Good luck to you. Loss feels like sh*t, but shapes us all.

Regards

Thal
Curator/Director
Concerto Preservation Society

Offline ahinton

  • PS Gold Member
  • Sr. Member
  • *****
  • Posts: 11279
Re: Dealing with death of a loved one
«Reply #4 on: January 03, 2015, 04:23:55 PM »
In the nicest possible way, an online forum is just about the worst place to ask, as nobody here knows you and that is so important when giving advice.

If you are already medicated it is even more important that you talk to professionals and loved ones.

Good luck to you. Loss feels like sh*t, but shapes us all.
I must argue with you here, if only to the extent that airing this on such a forum has brought forth so sensible and sensitive a response as yours above.

Best,

Alistair
Alistair Hinton
Curator / Director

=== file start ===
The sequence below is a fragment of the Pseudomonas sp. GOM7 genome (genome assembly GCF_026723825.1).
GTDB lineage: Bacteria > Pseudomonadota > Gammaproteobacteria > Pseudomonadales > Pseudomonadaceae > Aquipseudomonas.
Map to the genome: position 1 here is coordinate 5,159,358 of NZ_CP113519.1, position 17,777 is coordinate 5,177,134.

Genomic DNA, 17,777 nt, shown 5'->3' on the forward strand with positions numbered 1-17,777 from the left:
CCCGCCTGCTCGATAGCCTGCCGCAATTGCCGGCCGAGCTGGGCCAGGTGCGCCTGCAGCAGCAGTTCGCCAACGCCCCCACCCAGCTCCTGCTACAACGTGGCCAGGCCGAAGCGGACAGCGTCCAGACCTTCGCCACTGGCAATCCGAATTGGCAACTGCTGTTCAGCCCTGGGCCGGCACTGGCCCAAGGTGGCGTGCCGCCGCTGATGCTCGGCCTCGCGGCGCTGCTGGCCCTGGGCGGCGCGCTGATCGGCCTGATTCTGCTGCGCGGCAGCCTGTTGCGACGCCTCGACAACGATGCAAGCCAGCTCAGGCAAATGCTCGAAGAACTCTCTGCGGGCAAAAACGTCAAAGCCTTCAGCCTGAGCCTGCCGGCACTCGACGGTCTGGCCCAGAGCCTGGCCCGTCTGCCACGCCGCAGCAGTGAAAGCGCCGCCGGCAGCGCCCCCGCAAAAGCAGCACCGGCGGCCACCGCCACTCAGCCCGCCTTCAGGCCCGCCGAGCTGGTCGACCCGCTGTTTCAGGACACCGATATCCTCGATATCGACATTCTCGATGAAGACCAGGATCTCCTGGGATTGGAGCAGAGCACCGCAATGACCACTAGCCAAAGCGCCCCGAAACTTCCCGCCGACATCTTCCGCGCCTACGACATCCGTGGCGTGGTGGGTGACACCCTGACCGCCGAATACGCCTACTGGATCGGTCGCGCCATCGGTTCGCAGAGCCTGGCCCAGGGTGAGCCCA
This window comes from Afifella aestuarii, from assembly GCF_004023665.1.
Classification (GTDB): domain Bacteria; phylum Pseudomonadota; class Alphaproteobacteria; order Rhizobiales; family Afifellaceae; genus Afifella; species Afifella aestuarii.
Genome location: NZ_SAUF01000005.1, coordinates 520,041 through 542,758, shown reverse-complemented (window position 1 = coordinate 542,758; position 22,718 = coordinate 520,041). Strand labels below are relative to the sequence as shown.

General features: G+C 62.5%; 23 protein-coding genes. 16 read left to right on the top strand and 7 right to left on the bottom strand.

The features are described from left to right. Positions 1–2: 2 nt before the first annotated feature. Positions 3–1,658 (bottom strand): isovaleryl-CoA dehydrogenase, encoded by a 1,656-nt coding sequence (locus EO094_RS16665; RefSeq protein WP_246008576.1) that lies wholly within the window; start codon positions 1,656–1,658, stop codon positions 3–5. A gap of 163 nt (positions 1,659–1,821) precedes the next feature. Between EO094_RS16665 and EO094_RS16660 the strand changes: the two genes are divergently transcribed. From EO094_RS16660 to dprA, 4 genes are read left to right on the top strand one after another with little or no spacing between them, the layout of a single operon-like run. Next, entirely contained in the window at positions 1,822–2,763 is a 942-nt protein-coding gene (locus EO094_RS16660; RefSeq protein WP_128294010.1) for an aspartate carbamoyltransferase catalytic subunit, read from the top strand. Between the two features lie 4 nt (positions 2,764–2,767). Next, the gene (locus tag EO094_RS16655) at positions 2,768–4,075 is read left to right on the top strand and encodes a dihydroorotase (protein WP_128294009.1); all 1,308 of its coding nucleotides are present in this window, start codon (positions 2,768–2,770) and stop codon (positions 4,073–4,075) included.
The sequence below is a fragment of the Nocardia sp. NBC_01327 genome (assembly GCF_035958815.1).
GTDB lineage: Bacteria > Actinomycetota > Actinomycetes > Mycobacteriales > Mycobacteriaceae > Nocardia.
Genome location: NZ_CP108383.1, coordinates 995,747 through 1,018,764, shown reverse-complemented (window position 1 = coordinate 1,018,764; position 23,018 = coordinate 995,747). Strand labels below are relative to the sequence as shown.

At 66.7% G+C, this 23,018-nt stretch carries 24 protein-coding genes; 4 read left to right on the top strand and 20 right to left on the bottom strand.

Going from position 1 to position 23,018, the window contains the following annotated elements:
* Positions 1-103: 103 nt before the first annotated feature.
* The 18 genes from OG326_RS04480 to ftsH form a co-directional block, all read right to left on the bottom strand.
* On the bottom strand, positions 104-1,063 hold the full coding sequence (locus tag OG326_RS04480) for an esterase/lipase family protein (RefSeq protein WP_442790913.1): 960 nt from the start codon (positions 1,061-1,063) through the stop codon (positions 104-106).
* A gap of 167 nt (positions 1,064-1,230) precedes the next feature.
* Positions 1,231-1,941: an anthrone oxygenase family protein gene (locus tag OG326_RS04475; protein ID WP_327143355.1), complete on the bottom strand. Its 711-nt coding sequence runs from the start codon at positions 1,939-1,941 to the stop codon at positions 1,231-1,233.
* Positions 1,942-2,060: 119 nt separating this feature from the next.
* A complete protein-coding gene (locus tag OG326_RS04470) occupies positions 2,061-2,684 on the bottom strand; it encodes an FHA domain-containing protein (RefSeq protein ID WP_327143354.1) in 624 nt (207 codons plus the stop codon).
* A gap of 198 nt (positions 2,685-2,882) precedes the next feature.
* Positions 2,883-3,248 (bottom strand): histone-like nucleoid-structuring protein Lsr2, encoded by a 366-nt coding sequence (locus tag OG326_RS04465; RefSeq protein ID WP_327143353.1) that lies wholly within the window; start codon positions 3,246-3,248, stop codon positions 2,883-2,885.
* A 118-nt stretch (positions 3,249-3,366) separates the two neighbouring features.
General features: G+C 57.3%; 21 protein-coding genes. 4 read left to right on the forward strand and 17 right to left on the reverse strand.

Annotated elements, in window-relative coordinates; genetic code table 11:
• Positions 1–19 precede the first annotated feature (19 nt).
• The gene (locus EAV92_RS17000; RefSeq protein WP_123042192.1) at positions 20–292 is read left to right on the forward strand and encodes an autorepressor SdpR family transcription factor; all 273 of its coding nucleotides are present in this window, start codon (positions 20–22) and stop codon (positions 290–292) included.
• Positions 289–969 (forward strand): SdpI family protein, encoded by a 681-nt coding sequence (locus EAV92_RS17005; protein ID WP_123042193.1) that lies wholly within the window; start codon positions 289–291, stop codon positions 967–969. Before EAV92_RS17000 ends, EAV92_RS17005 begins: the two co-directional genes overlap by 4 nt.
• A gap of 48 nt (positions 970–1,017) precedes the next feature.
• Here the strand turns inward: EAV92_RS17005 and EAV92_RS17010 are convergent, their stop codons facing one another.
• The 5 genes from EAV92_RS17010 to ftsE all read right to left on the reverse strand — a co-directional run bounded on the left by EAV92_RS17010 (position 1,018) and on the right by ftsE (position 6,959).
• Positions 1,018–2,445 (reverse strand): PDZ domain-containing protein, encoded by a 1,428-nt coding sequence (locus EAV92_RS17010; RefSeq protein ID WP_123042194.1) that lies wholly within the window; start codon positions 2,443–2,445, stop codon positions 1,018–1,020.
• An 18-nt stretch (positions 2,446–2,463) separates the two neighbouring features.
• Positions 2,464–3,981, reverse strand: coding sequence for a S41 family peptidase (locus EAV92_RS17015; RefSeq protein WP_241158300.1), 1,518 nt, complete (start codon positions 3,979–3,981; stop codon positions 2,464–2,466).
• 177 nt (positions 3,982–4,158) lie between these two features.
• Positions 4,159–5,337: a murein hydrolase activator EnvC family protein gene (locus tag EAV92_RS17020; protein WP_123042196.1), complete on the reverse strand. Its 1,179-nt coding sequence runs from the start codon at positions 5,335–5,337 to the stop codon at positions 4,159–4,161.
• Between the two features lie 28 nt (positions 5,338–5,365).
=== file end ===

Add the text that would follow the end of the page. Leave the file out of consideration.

The Sorabji Archive

Offline thalbergmad

  • PS Gold Member
  • Sr. Member
  • *****
  • Posts: 16203
Re: Dealing with death of a loved one
«Reply #5 on: January 03, 2015, 05:02:38 PM »
Nice of you to say so. I am not always a complete tosser.

Luv

Thal
Curator/Director
Concerto Preservation Society

Offline ahinton

  • PS Gold Member
  • Sr. Member
  • *****
  • Posts: 11279
Re: Dealing with death of a loved one
«Reply #6 on: January 03, 2015, 10:46:30 PM »
Nice of you to say so. I am not always a complete tosser.
Whoever had the temerity to suggest that you were?!...

Best,

Alistair
Alistair Hinton
Curator / Director
The Sorabji Archive

Offline minimax

  • Jr. Member
  • **
  • Posts: 31
Re: Dealing with death of a loved one
«Reply #7 on: January 04, 2015, 05:55:59 PM »
I am sorry for Your loss.